Friday, 03 January 2014 04:57
January 3, 2014
Engineering positions across all disciplines are expected to increase over the next 12 months, with the sector anticipated to remain the number one in-demand job for 2014, with companies keen to find experienced or qualified individuals in a variety of industries.
According to the Houston Chronicle, a perceived talent gap in engineering is one reason that these positions are likely to remain a high priority through the current financial year and beyond, with the energy industry in particular offering opportunities for the right people. Engineering resources have, in recent years, become more stretched as the baby boomer generation either reaches or takes retirement, with professional engineers needed more than ever before.
Many of the open positions have been linked back to a decrease in the number of young people engaged in STEM education, with the concern being that there aren't enough potential students to fill any gap, especially in the field of engineering research and development. In an interview with the news source, Tim Cutt, the president of Petroleum & Potas at BHP Billiton, noted that engineers would continue to remain in high demand for the foreseeable future, with the Lone Star State currently a hotbed of energy-related activity.
"Especially for our shale plays in Texas, we are currently looking for drilling and completions engineers and production and reservoir engineers, and have openings in certain safety and project engineering disciplines," Cutt said.
This need for engineers was echoed by senior educators at the University of Houston, which has demonstrated links to the engineering research sector in the state. Vita P. Como, senior director of professional development at the Cullen College of Engineering Career Center, told the Chronicle that recruiting on campus had become more widespread, with mechanical engineers always a target.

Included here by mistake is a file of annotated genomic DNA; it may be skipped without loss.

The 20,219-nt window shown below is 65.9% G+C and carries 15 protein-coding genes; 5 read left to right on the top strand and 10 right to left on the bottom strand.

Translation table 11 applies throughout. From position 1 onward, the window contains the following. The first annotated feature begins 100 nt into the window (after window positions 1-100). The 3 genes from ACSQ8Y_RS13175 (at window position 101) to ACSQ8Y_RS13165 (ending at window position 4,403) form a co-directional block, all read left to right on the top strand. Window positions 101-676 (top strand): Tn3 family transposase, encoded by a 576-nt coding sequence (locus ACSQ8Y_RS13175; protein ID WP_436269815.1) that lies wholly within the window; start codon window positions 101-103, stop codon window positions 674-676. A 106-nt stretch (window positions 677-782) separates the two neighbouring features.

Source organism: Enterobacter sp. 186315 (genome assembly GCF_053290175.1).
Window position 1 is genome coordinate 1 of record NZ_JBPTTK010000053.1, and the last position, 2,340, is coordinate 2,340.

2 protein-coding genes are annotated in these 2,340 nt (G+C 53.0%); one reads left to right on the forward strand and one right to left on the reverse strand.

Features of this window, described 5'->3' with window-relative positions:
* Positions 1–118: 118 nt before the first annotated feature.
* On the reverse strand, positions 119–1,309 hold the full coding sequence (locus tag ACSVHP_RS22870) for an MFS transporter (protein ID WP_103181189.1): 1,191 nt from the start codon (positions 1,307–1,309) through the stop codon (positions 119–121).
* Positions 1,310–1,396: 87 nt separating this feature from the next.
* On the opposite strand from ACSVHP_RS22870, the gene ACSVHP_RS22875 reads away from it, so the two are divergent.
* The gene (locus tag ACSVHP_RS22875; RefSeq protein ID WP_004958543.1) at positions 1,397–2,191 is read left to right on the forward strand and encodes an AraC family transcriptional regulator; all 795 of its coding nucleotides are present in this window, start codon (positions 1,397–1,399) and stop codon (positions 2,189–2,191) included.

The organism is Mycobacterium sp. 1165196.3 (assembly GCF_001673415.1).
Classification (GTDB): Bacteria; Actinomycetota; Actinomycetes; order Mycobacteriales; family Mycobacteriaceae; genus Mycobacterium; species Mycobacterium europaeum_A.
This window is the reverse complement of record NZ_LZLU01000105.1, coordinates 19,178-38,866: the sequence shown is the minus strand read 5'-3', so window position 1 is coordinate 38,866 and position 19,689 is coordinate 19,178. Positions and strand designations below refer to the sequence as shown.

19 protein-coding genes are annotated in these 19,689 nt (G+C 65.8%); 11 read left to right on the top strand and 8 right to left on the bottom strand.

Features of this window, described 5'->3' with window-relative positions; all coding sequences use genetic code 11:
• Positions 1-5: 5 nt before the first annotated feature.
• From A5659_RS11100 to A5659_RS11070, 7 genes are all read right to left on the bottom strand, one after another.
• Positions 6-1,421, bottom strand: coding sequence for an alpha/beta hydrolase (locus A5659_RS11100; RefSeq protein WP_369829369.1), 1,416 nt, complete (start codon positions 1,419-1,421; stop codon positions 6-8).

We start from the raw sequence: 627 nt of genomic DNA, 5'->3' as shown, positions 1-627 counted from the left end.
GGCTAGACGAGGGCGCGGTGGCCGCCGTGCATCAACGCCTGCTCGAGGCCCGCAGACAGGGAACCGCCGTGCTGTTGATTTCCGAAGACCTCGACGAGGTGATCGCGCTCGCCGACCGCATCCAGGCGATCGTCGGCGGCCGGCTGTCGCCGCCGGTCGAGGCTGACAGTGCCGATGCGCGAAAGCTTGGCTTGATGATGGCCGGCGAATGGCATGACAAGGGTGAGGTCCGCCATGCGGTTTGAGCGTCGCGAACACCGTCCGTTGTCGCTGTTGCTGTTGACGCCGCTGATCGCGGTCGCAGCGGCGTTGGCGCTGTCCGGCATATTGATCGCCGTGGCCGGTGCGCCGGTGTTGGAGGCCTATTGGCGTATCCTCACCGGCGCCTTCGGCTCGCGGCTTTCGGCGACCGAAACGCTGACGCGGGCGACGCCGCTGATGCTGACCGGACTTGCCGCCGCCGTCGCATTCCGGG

"Petroleum, chemical, process and control engineers are also at the top of the list, followed by electrical engineers with imbedded sensors experience," said Como. "Also, electrical engineers for power security, generation and production are also hot jobs. Civil engineers for deepwater structures and pipelines are also close to the top. Industrial engineers to fill safety, risk management, scheduling and optimization positions are also in demand."
A report released by the Randstad Group in November 2013 showed that there was certainly a trend developing for professional engineering employment, with the research revealing that major metropolitan areas remained prime locations for diverse and varied job opportunities. According to the authors of the study, the demand was a direct result of the correlation between retirees and a perceived drop in eligible participants, ensuring that those gaining engineering degrees would be able to enter the sector on a reasonable remuneration package from the start.
To all intents and purposes, it would appear that engineers now have a plethora of choices as to not only where they want to work but also who they want to work for. Job security is also playing a major part, with the Randstad report noting that 81 percent of surveyed engineers were not worried about losing their jobs in 2014 - a significant display of confidence that seems to be prevalent throughout the industry.
For example, Massachusetts-based Triad Engineering has seen "specific contract hire demand" for a number of engineering disciplines, according to a company press release. Sources at the firm have also confirmed that salary and benefits for new hires will "often be exceptionally generous," cementing the fact that STEM skills are increasingly valuable.
"Direct hire activity remains robust, with a particular emphasis on sales engineers, quality engineers, electrical (firmware and hardware) engineers, commissioning engineers and manufacturing engineers," they said. "These opportunities span a variety of industries including consumer product development, A&E / MEP, electronics and manufacturing."
There are, naturally, no guarantees in the employment marketplace that demand for a particular skill or talent will remain high, but it appears that engineering is bucking the trend. The new year may only be a few days old, but for those individuals looking to enter the industry or consider a career change, the future certainly looks bright.
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